The other cover is ‘Beeswing’. I tend to get a bit protective about Richard Thompson songs but Grace doesn’t need to make many changes except to lose the word “man”. But, and it’s a big but, she misses out the verse about marrying Romany Brown. Why? Is L all right but not B? That’s a disappointment. Nancy and Caitlin give it a folky swing on fiddle and bodhran and it’s one of the best arrangements of the song I’ve heard.

We’re back to politics with ‘Farewell To Welfare’, a song with a really powerful wrap-up but then ‘Iago’ seems to contradict ‘Black Tie’ and I’m still figuring that one out. The closer, ‘Northbound’, sets the life of an itinerant musician to a rocking country beat and is a great way for the record to sign off. Queer As Folk may well turn out to be one of my albums of the year – it’s not perfect but it’s not far off.

Dai Jeffries

Please support us and order via our UK or US Storefront 


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Artist’s website: www.gracepetrie.com

‘Iago’ – live:

VARIOUS ARTISTS – Resound (Shrewsbury Folk Festival)

ResoundCurated by Hannah James and released by Shrewsbury Folk Festival, Resound is a multi-tasking album. Firstly, it’s a tribute to Alan Surtees, founder and organiser of the festival and secondly, it’s a fundraiser for the Alan Surtees Trust which aims to give grants to young musicians and new musical projects. All the music comes from artists who have been associated with Shrewsbury over the years, often through projects commissioned by the festival.

The album has been, for the most part, cleverly sequenced. It opens with Oysterband’s powerful acapella version of ‘Bright Morning Star’ which certainly makes you sit up and pay attention and follows that with Jon Boden’s mighty ‘Audabe’. The foot comes off the loud pedal just a little wiith Patsy Reid’s ‘Thugainn’. I like the way that ‘Song For Lola’ by Lucy Ward is followed by Fay Hield’s ‘Raggle Taggle Gypsy’ – two unashamedly northern voices side by side. Perhaps living in those climes during my formative years has made me equate the accent with authenticity. I wish that Kefaya’s ‘Indignados’ had been placed beside Grace Petrie’s ‘They Shall Not Pass’ – two songs about Spanish politics, albeit separated by several decades should be available to compare and contrast. The Demon Barbers’ version of ‘Ranzo’ is as good as anything they do but perhaps it could have been saved for a big finish.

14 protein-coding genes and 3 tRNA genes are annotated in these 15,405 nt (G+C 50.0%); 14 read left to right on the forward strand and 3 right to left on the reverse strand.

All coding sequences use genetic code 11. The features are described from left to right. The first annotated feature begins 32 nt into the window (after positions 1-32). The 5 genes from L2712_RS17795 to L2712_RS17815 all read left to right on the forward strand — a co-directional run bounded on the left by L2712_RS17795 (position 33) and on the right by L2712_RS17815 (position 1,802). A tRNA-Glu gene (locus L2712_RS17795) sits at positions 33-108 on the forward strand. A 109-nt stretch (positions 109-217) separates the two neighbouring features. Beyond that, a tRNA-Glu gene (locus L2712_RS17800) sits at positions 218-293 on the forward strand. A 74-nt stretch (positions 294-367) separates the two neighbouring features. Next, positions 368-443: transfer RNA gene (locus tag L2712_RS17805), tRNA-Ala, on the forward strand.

The album now turns to pastoral themes. ‘The Lincolnshire Song’ by Miranda Sykes is gorgeous (although I’m holding out for the Peak District, Miranda) and Leveret’s ‘Bagpipers’ is one of their gentler pieces. ‘Vanished Birds’, another fine song by Jack Harris is followed by the lightest version of ‘Neil Gow’s Lament’ I’ve ever heard. Hannah modestly saves her own contributions for late in the proceedings. First comes ‘Tuulikki’s Tune’ from her Jigdoll album and then ‘Order & Chaos’ by Lady Maisery.

Karine Polwart’s ‘We’re All Leaving’ makes for an appropriate ending although I can never decide if a record like this is better served with a period of reflection at the end or something rousing and defiant. Whatever you think, you should buy this album – you wiill enjoy it and you’ll be contributing to a good cause.

Dai Jeffries

Project website: www.shrewsburyfolkfestival.co.uk/more/alan-surtees-trust/

‘Tuulikki’s Tune’ – live:

COVEN – Unholy Choir (own label COVENCD01)

Unholy ChoirIn case you haven’t been paying attention, let me explain. Coven combines the prodigious talents of Belinda O’Hooley and Heidi Tidow, Lady Maisery (Hazel Askew, Hannah James and Rowan Rheingans) and Grace Petrie. They have worked together, when commitments permit, for about three years having got together for International Women’s Day but Unholy Choir is the first time they have recorded. A word of warning, though, this six-track EP will only be available at gigs on their tour starting on March 1st.

Much of the material is drawn from back catalogues but these are all new recordings that combine the power of six voices and their instrumental skills. The opening track is ‘Coil & Spring’, written by O’Hooley and Tidow with the assistance of Boff Whalley about the Pussy Riot protest. I must have chosen itself as it gives the EP its title. Next is ‘Bread & Roses’. Rowan has given the song a new tune which makes it less of a march with a much more English feel. An inspired move.